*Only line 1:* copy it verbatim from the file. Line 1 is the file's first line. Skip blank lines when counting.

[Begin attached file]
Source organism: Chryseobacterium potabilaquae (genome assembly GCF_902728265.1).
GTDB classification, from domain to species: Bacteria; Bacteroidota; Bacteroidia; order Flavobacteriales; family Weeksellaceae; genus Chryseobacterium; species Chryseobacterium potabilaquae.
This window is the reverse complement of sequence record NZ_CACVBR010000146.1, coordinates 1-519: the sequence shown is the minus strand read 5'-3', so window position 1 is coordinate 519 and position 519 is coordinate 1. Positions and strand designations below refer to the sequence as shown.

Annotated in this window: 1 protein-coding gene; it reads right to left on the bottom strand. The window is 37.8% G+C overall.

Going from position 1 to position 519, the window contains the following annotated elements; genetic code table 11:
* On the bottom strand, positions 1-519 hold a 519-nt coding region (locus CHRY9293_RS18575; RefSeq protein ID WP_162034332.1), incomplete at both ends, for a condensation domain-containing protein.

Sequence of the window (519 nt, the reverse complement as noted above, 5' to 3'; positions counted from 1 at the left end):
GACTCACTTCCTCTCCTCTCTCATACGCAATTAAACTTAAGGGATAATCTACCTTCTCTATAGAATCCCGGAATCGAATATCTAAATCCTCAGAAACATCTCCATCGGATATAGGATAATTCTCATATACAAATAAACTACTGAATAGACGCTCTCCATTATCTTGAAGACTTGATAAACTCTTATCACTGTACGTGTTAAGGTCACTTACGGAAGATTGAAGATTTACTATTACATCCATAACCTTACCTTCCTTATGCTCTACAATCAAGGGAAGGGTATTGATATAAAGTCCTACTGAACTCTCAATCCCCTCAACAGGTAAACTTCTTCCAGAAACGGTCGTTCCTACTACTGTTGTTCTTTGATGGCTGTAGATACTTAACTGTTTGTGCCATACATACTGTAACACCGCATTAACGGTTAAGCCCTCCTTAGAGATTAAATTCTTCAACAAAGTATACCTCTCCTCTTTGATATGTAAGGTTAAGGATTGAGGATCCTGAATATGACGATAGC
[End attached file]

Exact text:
Source organism: Chryseobacterium potabilaquae (genome assembly GCF_902728265.1).